According to them, Indian oral traditions and artifacts do not show any appreciable knowledge of the heavens. So, it must have been astronauts from another planet who instructed them in the design. They did so for reasons that are not clear now.

What is clear is that these ancient alien adherents do not consider Aztec or Mayan astronomers to be Indian. Or, to be associated with Indians to the north.

But, if you want to see them make their case, see the link below.

Lost Tribe of Israel

The idea that the tall people in the McKees Rocks Indian mound were descendants of one of the tribes of Israel can get quite complex, but we’ll keep it simple.

God, in a fit of righteous indignation, scattered his people, many to places unknown to writers of the Bible.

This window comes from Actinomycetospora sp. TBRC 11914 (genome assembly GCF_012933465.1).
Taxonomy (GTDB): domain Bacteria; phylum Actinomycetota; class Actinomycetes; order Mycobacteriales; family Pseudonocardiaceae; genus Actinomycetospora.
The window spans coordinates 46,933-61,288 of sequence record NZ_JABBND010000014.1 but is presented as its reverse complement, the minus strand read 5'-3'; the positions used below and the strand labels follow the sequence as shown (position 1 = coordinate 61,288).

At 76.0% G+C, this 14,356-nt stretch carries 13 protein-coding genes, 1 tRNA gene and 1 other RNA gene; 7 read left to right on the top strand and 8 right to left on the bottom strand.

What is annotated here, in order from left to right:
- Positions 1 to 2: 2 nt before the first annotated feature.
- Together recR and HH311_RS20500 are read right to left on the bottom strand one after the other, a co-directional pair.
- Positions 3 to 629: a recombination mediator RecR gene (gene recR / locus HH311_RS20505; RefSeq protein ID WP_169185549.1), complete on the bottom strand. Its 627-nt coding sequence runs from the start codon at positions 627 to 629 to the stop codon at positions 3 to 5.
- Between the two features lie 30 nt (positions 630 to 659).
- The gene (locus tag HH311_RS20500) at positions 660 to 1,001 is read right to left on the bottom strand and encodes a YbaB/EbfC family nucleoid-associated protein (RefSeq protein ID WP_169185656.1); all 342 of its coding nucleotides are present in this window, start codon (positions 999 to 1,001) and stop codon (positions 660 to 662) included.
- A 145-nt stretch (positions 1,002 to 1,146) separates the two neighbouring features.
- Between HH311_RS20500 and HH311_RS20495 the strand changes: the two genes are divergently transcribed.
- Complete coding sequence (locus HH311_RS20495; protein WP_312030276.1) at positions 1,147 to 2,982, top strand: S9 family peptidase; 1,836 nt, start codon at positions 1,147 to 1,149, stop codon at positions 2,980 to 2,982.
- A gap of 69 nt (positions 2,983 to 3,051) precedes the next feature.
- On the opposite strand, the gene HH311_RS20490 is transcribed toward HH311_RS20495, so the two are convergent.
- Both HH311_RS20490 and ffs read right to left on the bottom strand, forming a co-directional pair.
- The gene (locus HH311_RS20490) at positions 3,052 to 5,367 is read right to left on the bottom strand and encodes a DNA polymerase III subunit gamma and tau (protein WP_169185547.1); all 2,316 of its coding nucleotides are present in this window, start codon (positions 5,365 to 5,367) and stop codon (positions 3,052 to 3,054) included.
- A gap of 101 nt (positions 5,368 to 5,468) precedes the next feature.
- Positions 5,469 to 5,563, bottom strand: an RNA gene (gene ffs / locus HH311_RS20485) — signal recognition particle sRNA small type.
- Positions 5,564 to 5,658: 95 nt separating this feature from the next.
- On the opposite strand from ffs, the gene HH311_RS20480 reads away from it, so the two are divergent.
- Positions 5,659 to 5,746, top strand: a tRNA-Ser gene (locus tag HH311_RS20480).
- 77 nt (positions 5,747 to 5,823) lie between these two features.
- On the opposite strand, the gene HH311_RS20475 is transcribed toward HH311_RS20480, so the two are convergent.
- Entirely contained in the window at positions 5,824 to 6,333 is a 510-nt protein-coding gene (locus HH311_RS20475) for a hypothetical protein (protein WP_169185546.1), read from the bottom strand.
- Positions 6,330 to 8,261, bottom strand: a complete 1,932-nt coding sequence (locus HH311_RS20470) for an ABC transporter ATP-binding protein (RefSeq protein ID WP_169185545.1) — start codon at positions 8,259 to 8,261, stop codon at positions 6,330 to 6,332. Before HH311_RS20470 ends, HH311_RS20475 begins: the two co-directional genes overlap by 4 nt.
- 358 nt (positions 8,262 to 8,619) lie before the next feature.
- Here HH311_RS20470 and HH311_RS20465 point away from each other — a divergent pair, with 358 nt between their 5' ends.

The early pilgrims, as you know, read the Bible. They identified with being God’s people, people cast into a wilderness, people promised a Promised Land.

Many Europeans who followed the pilgrims felt likewise.

If Israelites got here first, that meant the New World is the New Jerusalem. That meant they were no longer in exile. They were in God’s kingdom. It was established just for them, and God was on their side.

To that, many say, “Narishkeit.” That’s Yiddish for “foolishness.”

Mound Makeovers All Die

Speaking of foolishness, there has been no end to that in McKees Rocks when it comes to the mound, all with good intentions.

The clipping below is an illustration. Many of the historical facts are wrong, but you can get a feel for mound concerns that surface every few years . . .

The Indian woman roaming the hilltop story stems from the 1896 dig. A woman seated in the mound had a young child in her lap. Nov. 25, 1967, Pittsburgh Press, courtesy of John Schalcosky.